Perhaps the star lot will be the complete set of Royal Doulton JRR Tolkien Lord of the Rings "Middle Earth" figures together with the handcrafted naturalistic stonework base, offered with an estimate of £800 - £1000. Additionally there will be the chance to bid on some rare Art Deco wall masks to include some of the harder to find smaller sized examples along with a variation from the popular Sweet Anne figure.

We have a fabulous range of figures in the sale with estimates ranging from £30 to £1000 so whether you are looking to start a collection or add to it then we do hope that there will be something there to take your fancy!


All Aboard!

Written by Franklin Browns on 9th September 2015.

From its beginnings in the 1920's through to the modern day Hornby has arguably become the most famous name in the world of British Model Railways. Designed by Frank Hornby of Meccano fame, the first tin plate clockwork model soon progressed to the electric Gauge O and Hornby Dublo models and with it dominance in the toy train market. This rise in popularity was helped along by the anti German sentiments following the war years and by the sheer quality of the materials and paints used by Frank Hornby in the design of his trains and locomotives. For many youngsters the inventiveness and playability of the Hornby Dublo range with its tin plate stations and accessories was to spark a lifelong fascination with Hornby.

We are therefore delighted to include a single vendor consignment of Pre & Post War Hornby trains and accessories in our forthcoming sale of Saturday 12th September. The collection spans the decades of the 20th century. Luckily the collectors' rule of 'keep the box' is well represented and on offer is a large selection of boxed Pullman carriages and rolling stock to include some fabulous advertising examples such as Cadburys and Shell Oil. Additionally there is a good selection of LNER and LMS engines to include Lord Nelson and many more.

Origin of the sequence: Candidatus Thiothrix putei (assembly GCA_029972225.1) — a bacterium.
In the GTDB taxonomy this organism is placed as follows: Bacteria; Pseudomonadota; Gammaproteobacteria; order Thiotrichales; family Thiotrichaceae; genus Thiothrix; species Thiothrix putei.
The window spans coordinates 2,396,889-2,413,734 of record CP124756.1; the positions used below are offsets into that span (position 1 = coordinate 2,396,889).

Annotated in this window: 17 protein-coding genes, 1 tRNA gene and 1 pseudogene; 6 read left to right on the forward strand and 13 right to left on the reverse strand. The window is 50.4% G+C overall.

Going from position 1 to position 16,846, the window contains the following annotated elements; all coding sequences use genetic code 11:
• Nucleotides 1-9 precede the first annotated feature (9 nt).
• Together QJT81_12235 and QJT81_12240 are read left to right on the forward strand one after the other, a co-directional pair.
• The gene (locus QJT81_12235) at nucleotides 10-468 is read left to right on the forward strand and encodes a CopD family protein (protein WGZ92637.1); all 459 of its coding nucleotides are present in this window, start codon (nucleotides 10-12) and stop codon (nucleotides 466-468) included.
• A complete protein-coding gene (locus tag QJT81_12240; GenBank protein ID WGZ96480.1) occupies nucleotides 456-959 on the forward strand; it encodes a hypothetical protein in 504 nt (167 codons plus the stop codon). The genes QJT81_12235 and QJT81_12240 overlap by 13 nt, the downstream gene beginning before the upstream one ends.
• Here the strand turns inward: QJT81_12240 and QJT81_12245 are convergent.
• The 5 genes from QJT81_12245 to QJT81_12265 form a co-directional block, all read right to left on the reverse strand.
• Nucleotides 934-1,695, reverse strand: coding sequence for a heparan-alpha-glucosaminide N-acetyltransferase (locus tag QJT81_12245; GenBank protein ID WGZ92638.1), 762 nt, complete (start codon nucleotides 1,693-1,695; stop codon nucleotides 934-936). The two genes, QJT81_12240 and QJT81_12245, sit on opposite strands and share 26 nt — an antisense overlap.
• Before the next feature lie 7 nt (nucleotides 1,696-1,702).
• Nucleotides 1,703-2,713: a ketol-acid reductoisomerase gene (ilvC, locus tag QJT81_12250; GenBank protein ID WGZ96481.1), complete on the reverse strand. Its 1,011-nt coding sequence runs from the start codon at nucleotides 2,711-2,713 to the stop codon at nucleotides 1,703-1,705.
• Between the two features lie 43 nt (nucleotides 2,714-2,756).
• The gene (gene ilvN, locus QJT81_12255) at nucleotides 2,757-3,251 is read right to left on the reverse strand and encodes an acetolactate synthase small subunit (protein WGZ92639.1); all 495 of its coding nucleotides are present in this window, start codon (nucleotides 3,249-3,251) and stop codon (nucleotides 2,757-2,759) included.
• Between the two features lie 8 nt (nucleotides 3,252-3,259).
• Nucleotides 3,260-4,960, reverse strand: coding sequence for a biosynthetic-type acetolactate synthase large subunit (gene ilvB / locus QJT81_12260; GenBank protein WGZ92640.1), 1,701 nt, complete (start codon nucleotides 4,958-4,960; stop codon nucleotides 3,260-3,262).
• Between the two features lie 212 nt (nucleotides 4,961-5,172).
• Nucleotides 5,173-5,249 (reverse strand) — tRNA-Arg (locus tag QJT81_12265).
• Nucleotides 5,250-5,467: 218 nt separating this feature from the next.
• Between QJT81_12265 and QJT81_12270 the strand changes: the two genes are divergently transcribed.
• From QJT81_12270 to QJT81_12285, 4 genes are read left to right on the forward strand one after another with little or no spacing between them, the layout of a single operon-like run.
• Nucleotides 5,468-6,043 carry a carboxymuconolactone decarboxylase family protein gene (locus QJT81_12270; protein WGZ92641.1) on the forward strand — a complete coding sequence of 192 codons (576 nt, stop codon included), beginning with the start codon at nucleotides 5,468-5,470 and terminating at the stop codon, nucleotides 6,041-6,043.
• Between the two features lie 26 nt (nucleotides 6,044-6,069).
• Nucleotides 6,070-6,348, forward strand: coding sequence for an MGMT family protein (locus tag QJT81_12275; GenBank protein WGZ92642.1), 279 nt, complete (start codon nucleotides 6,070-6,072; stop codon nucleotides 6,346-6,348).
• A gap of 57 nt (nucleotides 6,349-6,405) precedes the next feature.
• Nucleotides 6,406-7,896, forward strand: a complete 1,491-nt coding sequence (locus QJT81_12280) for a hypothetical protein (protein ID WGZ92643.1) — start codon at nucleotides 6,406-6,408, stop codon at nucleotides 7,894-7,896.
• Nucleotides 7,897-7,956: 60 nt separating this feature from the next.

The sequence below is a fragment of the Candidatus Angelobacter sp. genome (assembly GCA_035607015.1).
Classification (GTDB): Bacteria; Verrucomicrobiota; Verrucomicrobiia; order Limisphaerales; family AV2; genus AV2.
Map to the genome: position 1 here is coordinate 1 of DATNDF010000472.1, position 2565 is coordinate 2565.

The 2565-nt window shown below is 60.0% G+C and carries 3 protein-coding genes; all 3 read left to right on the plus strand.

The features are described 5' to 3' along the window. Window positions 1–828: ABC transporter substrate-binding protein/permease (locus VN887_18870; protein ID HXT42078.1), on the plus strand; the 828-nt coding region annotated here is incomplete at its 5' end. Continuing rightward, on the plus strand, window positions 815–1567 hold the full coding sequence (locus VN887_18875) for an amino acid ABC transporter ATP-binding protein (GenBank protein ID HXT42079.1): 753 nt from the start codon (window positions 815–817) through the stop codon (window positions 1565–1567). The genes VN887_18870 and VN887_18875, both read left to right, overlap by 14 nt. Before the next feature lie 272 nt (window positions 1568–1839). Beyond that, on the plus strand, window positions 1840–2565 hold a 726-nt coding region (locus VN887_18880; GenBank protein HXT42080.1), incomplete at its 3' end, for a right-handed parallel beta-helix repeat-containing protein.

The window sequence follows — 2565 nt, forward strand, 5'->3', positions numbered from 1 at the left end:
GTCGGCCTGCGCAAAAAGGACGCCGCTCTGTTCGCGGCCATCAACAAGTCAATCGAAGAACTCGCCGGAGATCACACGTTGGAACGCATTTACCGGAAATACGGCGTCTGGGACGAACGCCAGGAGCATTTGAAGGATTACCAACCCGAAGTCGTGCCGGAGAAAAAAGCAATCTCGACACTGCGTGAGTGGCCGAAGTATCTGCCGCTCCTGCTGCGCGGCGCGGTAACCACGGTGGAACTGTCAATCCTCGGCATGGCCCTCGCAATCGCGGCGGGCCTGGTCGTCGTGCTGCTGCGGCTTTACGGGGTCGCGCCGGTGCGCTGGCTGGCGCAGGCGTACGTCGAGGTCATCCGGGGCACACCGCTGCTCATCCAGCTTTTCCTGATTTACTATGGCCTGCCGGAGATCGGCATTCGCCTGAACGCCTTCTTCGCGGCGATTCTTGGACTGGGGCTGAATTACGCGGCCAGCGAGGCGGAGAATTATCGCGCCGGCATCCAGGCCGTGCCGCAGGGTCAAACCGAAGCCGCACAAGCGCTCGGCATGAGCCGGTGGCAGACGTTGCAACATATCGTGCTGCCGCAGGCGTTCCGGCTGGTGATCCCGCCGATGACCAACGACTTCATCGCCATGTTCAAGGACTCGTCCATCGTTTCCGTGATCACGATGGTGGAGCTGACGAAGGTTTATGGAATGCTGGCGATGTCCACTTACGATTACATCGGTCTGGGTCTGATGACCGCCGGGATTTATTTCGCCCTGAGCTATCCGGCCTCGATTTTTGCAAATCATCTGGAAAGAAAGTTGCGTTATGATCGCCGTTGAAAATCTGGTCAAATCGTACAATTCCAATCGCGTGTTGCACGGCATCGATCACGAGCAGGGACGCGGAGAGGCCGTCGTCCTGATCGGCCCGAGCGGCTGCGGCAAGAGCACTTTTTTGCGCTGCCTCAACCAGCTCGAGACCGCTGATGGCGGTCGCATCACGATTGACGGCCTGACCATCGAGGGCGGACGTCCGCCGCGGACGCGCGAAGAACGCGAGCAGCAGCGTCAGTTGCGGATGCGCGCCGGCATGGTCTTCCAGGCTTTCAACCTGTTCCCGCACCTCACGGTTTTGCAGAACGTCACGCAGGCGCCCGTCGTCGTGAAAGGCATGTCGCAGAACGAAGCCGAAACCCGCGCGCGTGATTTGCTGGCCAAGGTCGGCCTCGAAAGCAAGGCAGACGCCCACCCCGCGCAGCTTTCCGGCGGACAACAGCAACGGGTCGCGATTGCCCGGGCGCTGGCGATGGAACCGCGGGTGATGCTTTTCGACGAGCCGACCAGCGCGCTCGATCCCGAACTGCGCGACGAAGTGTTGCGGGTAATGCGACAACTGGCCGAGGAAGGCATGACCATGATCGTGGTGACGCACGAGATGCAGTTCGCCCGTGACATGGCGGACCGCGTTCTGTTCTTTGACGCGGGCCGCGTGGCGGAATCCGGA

We anticipate much interest in these lots and invite you to take a look at the online catalogue where we hope you will find something that takes your fancy of a bygone era!


Breaking Bad

Written by Franklin Browns on 24th July 2015.

A large collection of apothecary bottles and jars will feature in our Summer Antiques & Interiors sale on Saturday 29th August. Dating to 19th and early 20th Century their nostalgic appearance instantly transports us back to a time when the counter was the main focus of the Chemist shop and a place where anything was possible.

Pharmacists not only provided the community with medicinal remedies and pick me ups they actually made them whilst you watched. Everything needed in the production of your medicine was close to hand. Liquids and powders would be dispensed from glass bottles which were elegantly lined up and labeled with their abbreviated Latin names. Similarly all ointments were contained in stylish cylindrical pottery jars.

For the collector of vintage apothecary bottles and jars it does seem that variety is indeed the spice of life - you can concentrate on shape, content or colour. There is a great array to focus a collection around with many different types, such as tincture rounds - designed to hold plant extracts, ether rounds for volatile liquids and powder rounds which were designed with wider necks so that a scoop could be used. Syrups rounds were contained in coloured glass bottles, poisonous substances also but the latter would typically be differentiated by shape and texture.

Whether you are adding to a collection or simply looking for something tasteful for the home then it is well worth taking a look at the collection on offer - digressing a little but don't forget to check out the 19th Century coloured glass carboys. They once contained some very fancy French wine and it goes without saying that they are beyond stylish!